“Thank you,” Hiroshi says. “Can I have the honor of opening it?”
“Go ahead.” Malinda twists her wrist in the air. “But rip along the seams. I still want the case.”
I give Hiroshi the pillow. Malinda gives him a pair of scissors. He carefully cuts the pillow open and reaches inside, his lip caught between his teeth. He pulls clumps of stuffing out for Malinda and me to sift. Halfway through destuffing the pillow, he pauses with his hand inside. His eyes widen and he slowly pulls a rusty locket out.
Malinda recognizes it and holds out a hand. “Can I see that? I’ll give it back.”
Hiroshi pools the necklace in her palm.
“I was wondering where this went.” She opens the locket and shows me the two faces staring out. “I used it for an ancestry presentation in my Spanish class. It must’ve fallen in when I was stuffing. Weird.” She chuckles. “These are my great-grandparents.”
“It’s my family!” Hiroshi shoves his face in front of mine to get a look. “Those are my great-grandparents too!”
Malinda looks at him. “You’re related to them? You don’t look it.”
“Malinda,” I warn.
“Yes!” Hiroshi says. “That is why I was drawn here. You have a picture of them.”
“That’s your unfinished business? Finding pictures of your great-grandparents?” Malinda narrows her eyes at him.
“My family. Finding my family. You’re my family.” His eyes water. “I lost my parents and grandparents in an accident. You’re all I have left.”
Hiroshi grabs the locket and holds it to his chest. His black eyes fog over and his breaths become shallow. His body becomes transparent. He drops the pillow and wraps his arms around Malinda and me, then kisses our heads. His touch becomes soft, like a pillow I can sink my hands in.
“Thank you. Thank you so much.” He takes Malinda’s hand and pushes the necklace into it. He curls her fingers around it. His body fades until it’s barely there.
“Hiroshi!” I grab his wrist. It feels like thick vapor. “Do you see anything?”
“Huh?” he says.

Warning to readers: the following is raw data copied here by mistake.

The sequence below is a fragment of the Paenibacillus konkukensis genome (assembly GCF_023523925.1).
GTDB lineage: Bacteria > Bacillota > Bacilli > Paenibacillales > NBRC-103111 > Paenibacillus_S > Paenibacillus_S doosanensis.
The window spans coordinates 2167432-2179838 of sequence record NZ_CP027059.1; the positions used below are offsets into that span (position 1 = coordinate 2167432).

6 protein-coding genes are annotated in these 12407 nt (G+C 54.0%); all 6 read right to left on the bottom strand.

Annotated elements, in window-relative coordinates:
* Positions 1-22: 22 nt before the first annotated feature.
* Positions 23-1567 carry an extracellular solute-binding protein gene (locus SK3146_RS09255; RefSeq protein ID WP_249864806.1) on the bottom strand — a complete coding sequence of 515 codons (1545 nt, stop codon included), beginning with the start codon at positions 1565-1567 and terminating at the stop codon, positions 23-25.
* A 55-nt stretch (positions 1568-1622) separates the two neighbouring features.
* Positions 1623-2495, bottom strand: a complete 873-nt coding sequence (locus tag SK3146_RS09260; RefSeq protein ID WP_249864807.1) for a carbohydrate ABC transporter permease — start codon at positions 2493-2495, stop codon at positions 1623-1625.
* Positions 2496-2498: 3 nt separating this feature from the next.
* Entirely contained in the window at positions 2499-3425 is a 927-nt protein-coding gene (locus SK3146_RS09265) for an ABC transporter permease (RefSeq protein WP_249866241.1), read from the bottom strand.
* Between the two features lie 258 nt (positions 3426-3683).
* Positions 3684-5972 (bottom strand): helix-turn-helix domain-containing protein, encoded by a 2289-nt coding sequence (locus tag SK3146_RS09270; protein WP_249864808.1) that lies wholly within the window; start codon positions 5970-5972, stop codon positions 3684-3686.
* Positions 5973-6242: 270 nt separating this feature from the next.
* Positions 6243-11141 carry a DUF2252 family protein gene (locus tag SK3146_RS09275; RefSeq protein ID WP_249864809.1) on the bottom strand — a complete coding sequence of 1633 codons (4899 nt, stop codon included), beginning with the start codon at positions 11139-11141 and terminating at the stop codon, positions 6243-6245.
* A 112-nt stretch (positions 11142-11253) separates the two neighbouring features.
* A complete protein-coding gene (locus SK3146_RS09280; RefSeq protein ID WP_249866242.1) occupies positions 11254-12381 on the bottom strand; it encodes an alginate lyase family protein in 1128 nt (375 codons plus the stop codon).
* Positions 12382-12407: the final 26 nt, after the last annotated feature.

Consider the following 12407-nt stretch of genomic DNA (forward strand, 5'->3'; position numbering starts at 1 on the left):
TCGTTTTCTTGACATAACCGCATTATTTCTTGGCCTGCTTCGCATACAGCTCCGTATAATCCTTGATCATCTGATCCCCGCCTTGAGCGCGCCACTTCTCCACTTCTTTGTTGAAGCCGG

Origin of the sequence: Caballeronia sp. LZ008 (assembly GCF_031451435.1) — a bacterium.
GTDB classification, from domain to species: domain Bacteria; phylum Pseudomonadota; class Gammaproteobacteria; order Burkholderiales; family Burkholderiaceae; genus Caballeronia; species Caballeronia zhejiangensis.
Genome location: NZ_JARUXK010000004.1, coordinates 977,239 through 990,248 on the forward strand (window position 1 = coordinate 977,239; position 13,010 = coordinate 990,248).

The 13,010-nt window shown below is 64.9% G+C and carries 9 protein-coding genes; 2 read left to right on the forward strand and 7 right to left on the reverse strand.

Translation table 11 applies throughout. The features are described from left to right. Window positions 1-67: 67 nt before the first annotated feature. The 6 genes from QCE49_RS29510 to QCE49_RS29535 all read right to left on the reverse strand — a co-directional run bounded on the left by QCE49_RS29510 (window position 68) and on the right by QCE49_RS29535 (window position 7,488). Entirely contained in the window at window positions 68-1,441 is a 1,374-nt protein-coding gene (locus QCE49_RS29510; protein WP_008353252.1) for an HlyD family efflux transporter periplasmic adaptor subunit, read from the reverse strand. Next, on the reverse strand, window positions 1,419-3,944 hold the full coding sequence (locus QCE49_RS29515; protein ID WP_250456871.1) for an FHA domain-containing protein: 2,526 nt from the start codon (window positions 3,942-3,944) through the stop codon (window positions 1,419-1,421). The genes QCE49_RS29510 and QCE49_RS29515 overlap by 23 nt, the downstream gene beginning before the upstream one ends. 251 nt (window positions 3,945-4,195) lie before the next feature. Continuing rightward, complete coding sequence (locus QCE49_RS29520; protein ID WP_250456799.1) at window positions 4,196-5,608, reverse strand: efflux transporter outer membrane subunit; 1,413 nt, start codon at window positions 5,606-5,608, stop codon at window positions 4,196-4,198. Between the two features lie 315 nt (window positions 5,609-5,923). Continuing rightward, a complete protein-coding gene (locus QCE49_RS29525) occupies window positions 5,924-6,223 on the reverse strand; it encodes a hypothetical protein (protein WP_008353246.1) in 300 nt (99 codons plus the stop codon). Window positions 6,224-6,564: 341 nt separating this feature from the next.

I speak fast with the fear he will vanish before he can answer. “Ghosts see different things before they go. What do you see? I want to know.”
“Everything’s fading into white and I see a woman. She…looks like me.” The first tear slips down his cheek and then he’s gone.
I close my fist on air.
Malinda gets her laptop while I collect my thoughts. “What’s his last name?” she asks.
I hate the aftermath of a ghost’s departure. I always develop a bond with them, and though we rarely get to know each other, it always hurts to watch them fade. Hiroshi, unlike the other young ghosts, never told me how he died.
“Tomoko, you should see this,” Malinda says.
I scoot next to her and glance over the month-old news article. Hiroshi Ochi was a sophomore student at a private high school in New York. He had died on his way home from school after a drunk driver jumped the curb.
That explains his bare feet; sometimes people lose their shoes when they get hit.
“I don’t get his unfinished business,” Malinda says. “Finding a locket of his great-grandparents seems a bit…boring.”
“He was looking for relatives,” I say. “For us.”
Malinda picks up the fallen pillow. She puts it on her dressing table. Her mouth stretches into a long yawn. I expect her to tell me to leave so she can sleep. Instead, she says, “I hope he’s in a better place.”
“They all are,” I say.
I don’t know what awaits all the ghosts I’ve helped free, but I have a feeling it’s beautiful. Hiroshi seemed to think so, smiling at the woman he saw right before he faded.
Rachel lives and writes in California. Her debut novel, The Bridge, was published with Harmony Ink Press under the penname Rachel Lou, and her short stories, creative nonfiction, and fan writing have appeared in student literary magazines and fandom zines. She was an author panelist at SLJ Teen Live 2016, where she discussed cross-genre writing. When she’s not writing, she’s scrolling through her Tumblr dash, playing video games, training at her kung fu school, or working toward her bachelor’s degree in Business Administration.